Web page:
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The Grierson Trust has chosen the late documentary-maker Roger Graef as the first posthumous recipient of its Trustees’ Award.

Graef, who died in March at the age of 85, ran the indie Films of Record for 35 years and was a founding board member of Channel 4. He also directed Amnesty fundraiser The Secret Policeman’s Ball and co-produced the first Comic Relief with Richard Curtis.

The US-born filmmaker specialised in criminal justice and social change and was best known for the real-world impact of docs such as The Truth About Adoption, Who Cares? and Thames Valley Police: A Complaint of Rape.

His final doc, Extinction Rebellion: For Life, was released on Netflix a month after his passing.

Grierson Trust chair Lorraine Heggessey described Graef as “an inspirational figure to generations of documentary makers” and a champion of young talent who was always “supportive, encouraging and unfailingly courteous”.

In a tribute penned for the awards, film-maker and Rogan Productions founder James Rogan echoed Heggessey’s comments in looking beyond Graef’s impressive body of work.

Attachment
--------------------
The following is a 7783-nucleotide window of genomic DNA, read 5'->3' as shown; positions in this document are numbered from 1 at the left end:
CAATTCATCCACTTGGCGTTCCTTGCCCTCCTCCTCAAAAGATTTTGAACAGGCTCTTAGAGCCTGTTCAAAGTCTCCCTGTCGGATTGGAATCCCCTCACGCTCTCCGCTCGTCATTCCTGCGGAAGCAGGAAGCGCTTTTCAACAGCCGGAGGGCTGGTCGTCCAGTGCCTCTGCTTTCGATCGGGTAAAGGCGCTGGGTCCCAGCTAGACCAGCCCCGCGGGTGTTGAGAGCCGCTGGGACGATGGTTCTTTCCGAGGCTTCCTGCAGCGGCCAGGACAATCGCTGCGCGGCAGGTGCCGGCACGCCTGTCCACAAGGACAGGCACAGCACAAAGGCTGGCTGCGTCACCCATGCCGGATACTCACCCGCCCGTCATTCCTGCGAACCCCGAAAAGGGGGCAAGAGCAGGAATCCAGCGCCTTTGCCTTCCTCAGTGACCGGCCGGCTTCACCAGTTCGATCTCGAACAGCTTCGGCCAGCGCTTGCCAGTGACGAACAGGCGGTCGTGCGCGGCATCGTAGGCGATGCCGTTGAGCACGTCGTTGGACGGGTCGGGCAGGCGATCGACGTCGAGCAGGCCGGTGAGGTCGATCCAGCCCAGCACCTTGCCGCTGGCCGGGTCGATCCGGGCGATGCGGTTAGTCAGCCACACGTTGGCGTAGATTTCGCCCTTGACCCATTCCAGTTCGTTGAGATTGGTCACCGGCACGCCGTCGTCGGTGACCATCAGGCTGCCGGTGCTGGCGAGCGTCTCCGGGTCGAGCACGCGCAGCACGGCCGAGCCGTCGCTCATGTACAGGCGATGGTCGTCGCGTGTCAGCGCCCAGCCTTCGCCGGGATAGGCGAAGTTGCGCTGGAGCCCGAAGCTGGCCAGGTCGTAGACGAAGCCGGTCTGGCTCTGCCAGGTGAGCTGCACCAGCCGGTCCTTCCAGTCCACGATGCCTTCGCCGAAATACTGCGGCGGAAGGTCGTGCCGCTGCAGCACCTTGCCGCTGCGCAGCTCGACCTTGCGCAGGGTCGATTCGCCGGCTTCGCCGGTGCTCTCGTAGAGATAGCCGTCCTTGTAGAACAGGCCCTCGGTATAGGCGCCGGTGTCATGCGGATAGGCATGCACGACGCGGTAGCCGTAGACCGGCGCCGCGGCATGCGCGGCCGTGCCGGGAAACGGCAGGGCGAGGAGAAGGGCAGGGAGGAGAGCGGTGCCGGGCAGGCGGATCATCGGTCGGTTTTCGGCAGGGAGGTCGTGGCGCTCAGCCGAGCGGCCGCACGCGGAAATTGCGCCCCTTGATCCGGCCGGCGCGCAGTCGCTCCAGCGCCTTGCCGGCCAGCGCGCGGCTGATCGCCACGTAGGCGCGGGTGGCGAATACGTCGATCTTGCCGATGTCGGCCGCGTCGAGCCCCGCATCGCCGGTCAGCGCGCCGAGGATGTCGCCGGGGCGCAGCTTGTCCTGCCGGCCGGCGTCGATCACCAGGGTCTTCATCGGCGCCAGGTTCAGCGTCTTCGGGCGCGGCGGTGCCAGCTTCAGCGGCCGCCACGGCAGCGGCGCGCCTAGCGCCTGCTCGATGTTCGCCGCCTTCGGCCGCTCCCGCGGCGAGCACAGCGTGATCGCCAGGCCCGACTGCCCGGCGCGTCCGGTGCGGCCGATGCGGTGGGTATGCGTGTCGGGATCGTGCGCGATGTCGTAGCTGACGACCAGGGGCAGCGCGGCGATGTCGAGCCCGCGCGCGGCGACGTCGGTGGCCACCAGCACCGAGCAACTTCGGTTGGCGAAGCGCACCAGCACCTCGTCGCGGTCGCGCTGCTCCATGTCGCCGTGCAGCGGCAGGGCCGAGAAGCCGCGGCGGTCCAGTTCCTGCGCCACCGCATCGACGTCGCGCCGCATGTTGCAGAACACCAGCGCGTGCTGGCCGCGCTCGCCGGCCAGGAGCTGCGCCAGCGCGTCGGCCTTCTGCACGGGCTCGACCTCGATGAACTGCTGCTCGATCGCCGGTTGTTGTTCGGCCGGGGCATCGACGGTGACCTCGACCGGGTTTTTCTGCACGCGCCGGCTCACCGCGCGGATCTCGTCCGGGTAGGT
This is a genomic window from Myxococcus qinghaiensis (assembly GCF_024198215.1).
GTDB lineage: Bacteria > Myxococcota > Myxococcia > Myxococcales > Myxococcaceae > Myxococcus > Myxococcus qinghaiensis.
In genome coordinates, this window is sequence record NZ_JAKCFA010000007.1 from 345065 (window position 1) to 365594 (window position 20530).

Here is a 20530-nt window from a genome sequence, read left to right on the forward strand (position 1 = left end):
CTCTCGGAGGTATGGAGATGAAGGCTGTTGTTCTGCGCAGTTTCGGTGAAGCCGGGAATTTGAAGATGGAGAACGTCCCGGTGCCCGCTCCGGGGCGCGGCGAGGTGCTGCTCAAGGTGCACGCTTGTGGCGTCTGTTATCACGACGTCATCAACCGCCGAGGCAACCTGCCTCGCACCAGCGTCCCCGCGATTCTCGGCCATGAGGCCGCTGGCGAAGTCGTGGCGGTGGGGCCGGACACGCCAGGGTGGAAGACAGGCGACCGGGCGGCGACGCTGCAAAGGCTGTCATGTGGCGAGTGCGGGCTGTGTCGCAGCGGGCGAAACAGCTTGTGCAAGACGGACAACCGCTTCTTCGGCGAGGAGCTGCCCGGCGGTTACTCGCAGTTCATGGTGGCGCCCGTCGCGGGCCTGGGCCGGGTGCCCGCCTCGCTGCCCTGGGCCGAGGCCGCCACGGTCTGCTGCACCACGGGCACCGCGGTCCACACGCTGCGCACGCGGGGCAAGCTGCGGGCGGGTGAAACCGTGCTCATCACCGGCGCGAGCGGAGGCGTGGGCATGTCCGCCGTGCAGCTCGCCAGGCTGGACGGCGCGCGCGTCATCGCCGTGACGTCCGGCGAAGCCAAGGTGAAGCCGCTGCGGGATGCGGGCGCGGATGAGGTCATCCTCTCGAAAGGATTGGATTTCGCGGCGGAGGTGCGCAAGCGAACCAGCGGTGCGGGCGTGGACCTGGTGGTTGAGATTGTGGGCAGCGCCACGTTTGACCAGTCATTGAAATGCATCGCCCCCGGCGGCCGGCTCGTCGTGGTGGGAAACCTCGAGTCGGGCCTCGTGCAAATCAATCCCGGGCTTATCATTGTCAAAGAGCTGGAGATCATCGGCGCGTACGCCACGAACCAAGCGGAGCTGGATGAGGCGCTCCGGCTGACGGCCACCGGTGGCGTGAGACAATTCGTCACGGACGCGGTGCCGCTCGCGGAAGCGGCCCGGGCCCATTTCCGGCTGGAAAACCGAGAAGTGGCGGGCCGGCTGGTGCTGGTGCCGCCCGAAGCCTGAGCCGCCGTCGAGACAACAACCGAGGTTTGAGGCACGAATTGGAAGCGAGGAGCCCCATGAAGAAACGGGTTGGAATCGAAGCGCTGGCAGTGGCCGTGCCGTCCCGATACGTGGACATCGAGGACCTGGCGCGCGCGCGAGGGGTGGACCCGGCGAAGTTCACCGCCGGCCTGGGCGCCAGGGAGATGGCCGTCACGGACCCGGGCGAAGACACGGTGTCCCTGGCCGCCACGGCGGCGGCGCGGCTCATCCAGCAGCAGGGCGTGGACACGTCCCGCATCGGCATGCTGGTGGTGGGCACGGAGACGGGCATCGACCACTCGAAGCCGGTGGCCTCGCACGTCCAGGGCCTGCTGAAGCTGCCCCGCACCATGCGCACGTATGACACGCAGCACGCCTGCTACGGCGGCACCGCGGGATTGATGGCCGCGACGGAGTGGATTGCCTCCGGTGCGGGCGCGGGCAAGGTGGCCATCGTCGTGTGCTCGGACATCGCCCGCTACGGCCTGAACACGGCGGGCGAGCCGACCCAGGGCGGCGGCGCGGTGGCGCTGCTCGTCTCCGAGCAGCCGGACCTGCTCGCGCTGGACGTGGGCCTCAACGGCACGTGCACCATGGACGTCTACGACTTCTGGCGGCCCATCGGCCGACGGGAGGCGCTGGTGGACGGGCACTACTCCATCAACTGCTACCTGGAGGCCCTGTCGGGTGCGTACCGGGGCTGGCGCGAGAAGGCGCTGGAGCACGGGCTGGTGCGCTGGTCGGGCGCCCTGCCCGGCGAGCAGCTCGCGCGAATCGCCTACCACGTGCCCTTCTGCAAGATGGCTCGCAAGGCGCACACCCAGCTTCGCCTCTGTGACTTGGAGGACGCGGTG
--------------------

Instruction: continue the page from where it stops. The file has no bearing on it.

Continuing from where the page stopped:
“I think of his kindness to contributors and to filmmakers,” he wrote.

“I think of the fact that if I had not met Roger Graef, perhaps I wouldn’t have felt as empowered to show my films to contributors, to follow my conscience and to trust that good process makes great films.

“Kindness can be underrated in documentary filmmaking, but it is an essential tool and his work is a testament to that.”

Rogan joked: “I don’t like to think of Roger gone. Rather, I prefer to imagine him hustling for documentary access to the afterlife.”

Read the full tribute here

The Grierson Trust British Documentary Awards take place on 10 November, with film-maker and We Are Doc Women co-founder Clare Richards set to be given the TV Hero of the Year award, sponsored by Talent Manager.

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